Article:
Workers in North Saanich have returned to work at Viking Air after a three-month layoff as the company reports increased sales of its Twin Otter aircraft.
“We found ourselves creating the backlog we were seeking and we just wanted to re-engage the workforce and start producing those aircraft,” said Dominique Spragg, vice-president of strategic planning at Viking.
Since Viking’s Twin Otter program launched in 2007, the company has built and delivered over 100 of them. They also upgrade and maintain existing several de Havilland aircraft, which they do in factories at the Victoria and Calgary International Airports. However, lower than expected sales resulted in the company issuing temporary layoffs to 136 employees in North Saanich and 76 in Calgary.
Spragg said that while there has been geopolitical unrest in some countries over the past two years that has stopped some customers from purchasing aircraft, they have recently decided to “start getting on with business,” which allowed Twin Otter production to restart.
To broaden the company’s offerings, the company began making spare parts for the Canadair CL-215 and 415 water bombers after agreeing to purchase the manufacturing rights from Bombardier in June 2016. But Spragg said the company found that their customers wanted more substantial upgrades, not just spare parts, so the company will offer engine and wing upgrades to the CL-215 and 415 planes, which Spragg said would lead to a “strong, sustained workforce here in Victoria over the next two years.”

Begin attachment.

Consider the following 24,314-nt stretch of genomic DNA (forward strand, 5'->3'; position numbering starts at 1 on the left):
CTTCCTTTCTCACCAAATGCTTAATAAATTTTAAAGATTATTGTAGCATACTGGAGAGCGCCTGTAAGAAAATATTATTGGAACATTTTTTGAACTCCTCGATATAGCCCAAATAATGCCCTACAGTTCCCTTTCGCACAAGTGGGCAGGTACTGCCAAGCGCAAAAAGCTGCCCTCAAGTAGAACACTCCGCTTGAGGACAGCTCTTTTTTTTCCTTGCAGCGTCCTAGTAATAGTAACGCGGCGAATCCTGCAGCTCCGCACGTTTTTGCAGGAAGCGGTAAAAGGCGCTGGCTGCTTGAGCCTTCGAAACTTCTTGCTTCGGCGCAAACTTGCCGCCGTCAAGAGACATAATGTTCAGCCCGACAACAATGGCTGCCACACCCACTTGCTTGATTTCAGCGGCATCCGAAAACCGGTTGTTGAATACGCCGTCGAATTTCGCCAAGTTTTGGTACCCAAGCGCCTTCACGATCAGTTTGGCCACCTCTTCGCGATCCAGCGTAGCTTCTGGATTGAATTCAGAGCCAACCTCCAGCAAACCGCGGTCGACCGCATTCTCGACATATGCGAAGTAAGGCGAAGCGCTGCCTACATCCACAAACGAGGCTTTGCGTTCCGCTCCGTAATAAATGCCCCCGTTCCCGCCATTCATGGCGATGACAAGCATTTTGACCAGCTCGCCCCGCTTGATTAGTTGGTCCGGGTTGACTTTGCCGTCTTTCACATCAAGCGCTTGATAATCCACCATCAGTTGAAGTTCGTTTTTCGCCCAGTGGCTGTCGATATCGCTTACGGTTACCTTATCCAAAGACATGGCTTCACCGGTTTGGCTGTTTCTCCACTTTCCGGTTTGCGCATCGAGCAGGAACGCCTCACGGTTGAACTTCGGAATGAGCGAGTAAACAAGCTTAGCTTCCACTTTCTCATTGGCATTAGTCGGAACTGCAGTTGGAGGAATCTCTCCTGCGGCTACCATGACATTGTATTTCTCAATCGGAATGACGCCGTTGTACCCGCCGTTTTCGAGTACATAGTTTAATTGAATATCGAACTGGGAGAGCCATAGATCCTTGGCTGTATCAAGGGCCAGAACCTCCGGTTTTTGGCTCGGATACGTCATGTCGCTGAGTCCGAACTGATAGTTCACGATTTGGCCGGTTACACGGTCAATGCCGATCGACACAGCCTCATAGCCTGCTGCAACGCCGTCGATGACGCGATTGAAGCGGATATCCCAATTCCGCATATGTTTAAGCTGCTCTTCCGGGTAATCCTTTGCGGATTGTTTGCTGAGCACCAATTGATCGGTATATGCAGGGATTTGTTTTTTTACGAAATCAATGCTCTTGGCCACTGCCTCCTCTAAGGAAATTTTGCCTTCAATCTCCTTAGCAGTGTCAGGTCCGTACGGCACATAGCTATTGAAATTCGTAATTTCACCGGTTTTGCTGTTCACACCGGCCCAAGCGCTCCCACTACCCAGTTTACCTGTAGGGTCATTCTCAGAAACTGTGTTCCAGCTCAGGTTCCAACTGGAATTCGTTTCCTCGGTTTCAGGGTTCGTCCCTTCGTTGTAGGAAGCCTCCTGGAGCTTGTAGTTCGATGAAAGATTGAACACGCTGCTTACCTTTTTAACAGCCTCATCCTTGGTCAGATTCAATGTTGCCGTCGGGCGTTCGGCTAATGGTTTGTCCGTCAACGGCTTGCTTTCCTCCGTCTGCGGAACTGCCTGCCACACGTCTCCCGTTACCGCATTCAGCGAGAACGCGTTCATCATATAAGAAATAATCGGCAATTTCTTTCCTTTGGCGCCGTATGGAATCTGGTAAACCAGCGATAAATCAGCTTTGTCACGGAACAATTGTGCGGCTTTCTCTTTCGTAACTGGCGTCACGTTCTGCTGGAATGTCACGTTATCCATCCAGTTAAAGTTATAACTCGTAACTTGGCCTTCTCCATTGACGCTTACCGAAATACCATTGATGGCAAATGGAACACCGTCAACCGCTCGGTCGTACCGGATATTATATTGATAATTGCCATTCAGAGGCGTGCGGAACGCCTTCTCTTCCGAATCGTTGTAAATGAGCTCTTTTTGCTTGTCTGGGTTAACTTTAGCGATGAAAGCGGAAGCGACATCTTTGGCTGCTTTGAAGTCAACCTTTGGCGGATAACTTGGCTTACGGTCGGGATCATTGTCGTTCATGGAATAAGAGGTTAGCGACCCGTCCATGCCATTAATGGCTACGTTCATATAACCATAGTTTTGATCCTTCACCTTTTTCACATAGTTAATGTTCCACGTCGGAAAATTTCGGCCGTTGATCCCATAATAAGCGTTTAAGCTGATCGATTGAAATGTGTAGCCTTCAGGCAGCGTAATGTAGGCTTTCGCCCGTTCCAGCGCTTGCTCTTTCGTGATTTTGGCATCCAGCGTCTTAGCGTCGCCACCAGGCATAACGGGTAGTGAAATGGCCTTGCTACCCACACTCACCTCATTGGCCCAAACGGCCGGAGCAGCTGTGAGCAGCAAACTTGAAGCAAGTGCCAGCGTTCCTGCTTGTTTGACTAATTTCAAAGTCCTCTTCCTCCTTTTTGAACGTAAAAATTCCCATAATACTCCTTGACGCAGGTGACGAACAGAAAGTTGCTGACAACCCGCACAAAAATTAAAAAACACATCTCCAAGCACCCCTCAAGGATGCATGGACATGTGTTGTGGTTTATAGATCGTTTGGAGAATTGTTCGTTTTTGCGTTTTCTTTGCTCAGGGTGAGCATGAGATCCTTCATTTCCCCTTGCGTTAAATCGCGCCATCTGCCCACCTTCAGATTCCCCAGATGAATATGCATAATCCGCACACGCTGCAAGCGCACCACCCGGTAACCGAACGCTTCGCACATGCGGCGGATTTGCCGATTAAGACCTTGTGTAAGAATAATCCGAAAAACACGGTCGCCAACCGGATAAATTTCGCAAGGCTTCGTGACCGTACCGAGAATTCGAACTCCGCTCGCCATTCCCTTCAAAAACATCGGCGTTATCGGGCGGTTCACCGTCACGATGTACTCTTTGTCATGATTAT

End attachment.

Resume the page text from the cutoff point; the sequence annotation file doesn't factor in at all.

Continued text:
Jeannie Blaney, the Unifor Local 114 representative for Viking Air’s Victoria employees, said that of the 136 laid off three months ago, about 112 have returned. She was pleased that the company was diversifying once again, and “not just putting all our eggs in one basket.”
“We’re very excited for the company; we’re cautiously optimistic. These are very good jobs for Victoria. We want to help the company succeed and the workers are a big part of that.”
If there is demand, the company hopes to build entirely new water bombers instead of simply upgrading them, which Spragg said is a possibility given the recent wildfires in B.C. and California. He noted that B.C. does not own any CL-415 water bombers, relying on the Conair Group in Abbotsford instead, but “it’s certainly an opportunity that we’re looking to the government to consider.”
The plane would have to be built in Calgary, he said, as that factory has more space, but parts manufacturing and final testing would still be done in Victoria.
“Due to climate change, governments are going to have to make some investments in providing for firefighting capability and certainly the Canadair water bomber is regarded worldwide as one of the very best, versatile assets when it comes to doing that,” said Spragg.